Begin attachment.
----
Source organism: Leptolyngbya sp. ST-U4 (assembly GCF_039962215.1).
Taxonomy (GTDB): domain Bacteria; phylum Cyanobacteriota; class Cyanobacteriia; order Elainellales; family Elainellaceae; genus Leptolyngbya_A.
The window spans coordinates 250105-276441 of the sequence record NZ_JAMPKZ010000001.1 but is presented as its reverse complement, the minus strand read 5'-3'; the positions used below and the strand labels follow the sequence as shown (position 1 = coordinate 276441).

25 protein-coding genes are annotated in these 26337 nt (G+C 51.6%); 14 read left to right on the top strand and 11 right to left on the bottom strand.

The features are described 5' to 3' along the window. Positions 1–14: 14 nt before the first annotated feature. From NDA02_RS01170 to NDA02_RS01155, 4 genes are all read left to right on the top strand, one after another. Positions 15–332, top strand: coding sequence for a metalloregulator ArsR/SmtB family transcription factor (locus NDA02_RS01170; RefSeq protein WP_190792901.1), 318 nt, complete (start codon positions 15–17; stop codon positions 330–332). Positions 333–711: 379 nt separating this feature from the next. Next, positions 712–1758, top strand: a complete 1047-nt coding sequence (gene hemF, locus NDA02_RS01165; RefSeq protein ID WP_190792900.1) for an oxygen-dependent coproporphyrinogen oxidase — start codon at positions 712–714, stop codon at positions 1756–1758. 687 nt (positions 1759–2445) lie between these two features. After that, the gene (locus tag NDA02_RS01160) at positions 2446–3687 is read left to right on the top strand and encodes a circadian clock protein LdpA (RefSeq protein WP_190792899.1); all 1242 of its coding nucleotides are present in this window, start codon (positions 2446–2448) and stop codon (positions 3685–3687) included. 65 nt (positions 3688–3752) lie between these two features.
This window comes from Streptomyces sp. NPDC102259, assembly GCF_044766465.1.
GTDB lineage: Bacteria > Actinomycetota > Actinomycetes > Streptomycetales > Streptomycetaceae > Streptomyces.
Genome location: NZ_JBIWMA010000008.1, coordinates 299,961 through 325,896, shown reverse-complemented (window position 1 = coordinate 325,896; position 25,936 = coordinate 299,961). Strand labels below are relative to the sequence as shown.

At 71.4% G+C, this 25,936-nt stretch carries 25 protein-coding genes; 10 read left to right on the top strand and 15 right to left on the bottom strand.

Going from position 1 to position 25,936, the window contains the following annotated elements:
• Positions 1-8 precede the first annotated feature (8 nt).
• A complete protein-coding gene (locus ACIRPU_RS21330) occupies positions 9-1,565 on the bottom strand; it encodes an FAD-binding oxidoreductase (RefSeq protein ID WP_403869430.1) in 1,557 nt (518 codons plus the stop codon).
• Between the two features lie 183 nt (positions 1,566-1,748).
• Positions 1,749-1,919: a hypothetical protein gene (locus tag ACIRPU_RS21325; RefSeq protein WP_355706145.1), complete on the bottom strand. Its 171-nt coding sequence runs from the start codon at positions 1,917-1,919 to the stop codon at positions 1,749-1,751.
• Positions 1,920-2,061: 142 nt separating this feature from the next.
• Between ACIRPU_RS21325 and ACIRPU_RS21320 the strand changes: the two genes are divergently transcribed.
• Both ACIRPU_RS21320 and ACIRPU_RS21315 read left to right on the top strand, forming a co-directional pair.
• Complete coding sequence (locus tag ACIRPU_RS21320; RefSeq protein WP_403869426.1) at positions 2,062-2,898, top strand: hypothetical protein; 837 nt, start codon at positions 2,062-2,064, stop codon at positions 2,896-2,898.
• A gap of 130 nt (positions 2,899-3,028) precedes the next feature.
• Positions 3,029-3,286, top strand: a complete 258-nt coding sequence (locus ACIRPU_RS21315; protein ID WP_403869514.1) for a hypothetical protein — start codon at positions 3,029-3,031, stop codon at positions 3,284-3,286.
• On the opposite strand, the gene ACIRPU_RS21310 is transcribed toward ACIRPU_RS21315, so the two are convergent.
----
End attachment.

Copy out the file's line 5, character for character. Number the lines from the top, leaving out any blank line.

The features are described 5' to 3' along the window. Positions 1–14: 14 nt before the first annotated feature. From NDA02_RS01170 to NDA02_RS01155, 4 genes are all read left to right on the top strand, one after another. Positions 15–332, top strand: coding sequence for a metalloregulator ArsR/SmtB family transcription factor (locus NDA02_RS01170; RefSeq protein WP_190792901.1), 318 nt, complete (start codon positions 15–17; stop codon positions 330–332). Positions 333–711: 379 nt separating this feature from the next. Next, positions 712–1758, top strand: a complete 1047-nt coding sequence (gene hemF, locus NDA02_RS01165; RefSeq protein ID WP_190792900.1) for an oxygen-dependent coproporphyrinogen oxidase — start codon at positions 712–714, stop codon at positions 1756–1758. 687 nt (positions 1759–2445) lie between these two features. After that, the gene (locus tag NDA02_RS01160) at positions 2446–3687 is read left to right on the top strand and encodes a circadian clock protein LdpA (RefSeq protein WP_190792899.1); all 1242 of its coding nucleotides are present in this window, start codon (positions 2446–2448) and stop codon (positions 3685–3687) included. 65 nt (positions 3688–3752) lie between these two features.